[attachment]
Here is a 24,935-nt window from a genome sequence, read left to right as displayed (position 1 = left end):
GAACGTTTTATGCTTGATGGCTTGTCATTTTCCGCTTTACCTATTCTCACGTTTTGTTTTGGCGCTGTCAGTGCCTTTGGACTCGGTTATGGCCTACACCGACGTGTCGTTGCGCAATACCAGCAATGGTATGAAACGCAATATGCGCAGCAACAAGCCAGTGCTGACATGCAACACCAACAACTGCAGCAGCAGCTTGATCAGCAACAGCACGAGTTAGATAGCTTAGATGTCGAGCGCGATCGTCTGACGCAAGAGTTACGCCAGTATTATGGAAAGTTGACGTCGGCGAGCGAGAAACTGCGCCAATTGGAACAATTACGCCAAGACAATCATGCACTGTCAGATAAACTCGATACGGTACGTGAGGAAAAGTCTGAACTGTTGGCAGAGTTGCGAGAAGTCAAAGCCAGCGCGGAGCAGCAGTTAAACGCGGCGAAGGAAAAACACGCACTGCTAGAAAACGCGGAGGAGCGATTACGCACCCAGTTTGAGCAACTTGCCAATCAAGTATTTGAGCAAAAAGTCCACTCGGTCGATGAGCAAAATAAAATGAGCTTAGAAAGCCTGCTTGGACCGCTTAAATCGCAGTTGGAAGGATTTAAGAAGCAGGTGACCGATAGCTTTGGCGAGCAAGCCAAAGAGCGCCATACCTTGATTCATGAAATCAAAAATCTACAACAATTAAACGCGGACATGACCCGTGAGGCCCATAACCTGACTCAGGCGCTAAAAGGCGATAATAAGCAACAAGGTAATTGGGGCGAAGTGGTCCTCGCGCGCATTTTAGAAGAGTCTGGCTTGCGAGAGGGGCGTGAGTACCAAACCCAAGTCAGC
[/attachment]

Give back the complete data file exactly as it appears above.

Here is a 24,935-nt window from a genome sequence, read left to right as displayed (position 1 = left end):
GAACGTTTTATGCTTGATGGCTTGTCATTTTCCGCTTTACCTATTCTCACGTTTTGTTTTGGCGCTGTCAGTGCCTTTGGACTCGGTTATGGCCTACACCGACGTGTCGTTGCGCAATACCAGCAATGGTATGAAACGCAATATGCGCAGCAACAAGCCAGTGCTGACATGCAACACCAACAACTGCAGCAGCAGCTTGATCAGCAACAGCACGAGTTAGATAGCTTAGATGTCGAGCGCGATCGTCTGACGCAAGAGTTACGCCAGTATTATGGAAAGTTGACGTCGGCGAGCGAGAAACTGCGCCAATTGGAACAATTACGCCAAGACAATCATGCACTGTCAGATAAACTCGATACGGTACGTGAGGAAAAGTCTGAACTGTTGGCAGAGTTGCGAGAAGTCAAAGCCAGCGCGGAGCAGCAGTTAAACGCGGCGAAGGAAAAACACGCACTGCTAGAAAACGCGGAGGAGCGATTACGCACCCAGTTTGAGCAACTTGCCAATCAAGTATTTGAGCAAAAAGTCCACTCGGTCGATGAGCAAAATAAAATGAGCTTAGAAAGCCTGCTTGGACCGCTTAAATCGCAGTTGGAAGGATTTAAGAAGCAGGTGACCGATAGCTTTGGCGAGCAAGCCAAAGAGCGCCATACCTTGATTCATGAAATCAAAAATCTACAACAATTAAACGCGGACATGACCCGTGAGGCCCATAACCTGACTCAGGCGCTAAAAGGCGATAATAAGCAACAAGGTAATTGGGGCGAAGTGGTCCTCGCGCGCATTTTAGAAGAGTCTGGCTTGCGAGAGGGGCGTGAGTACCAAACCCAAGTCAGC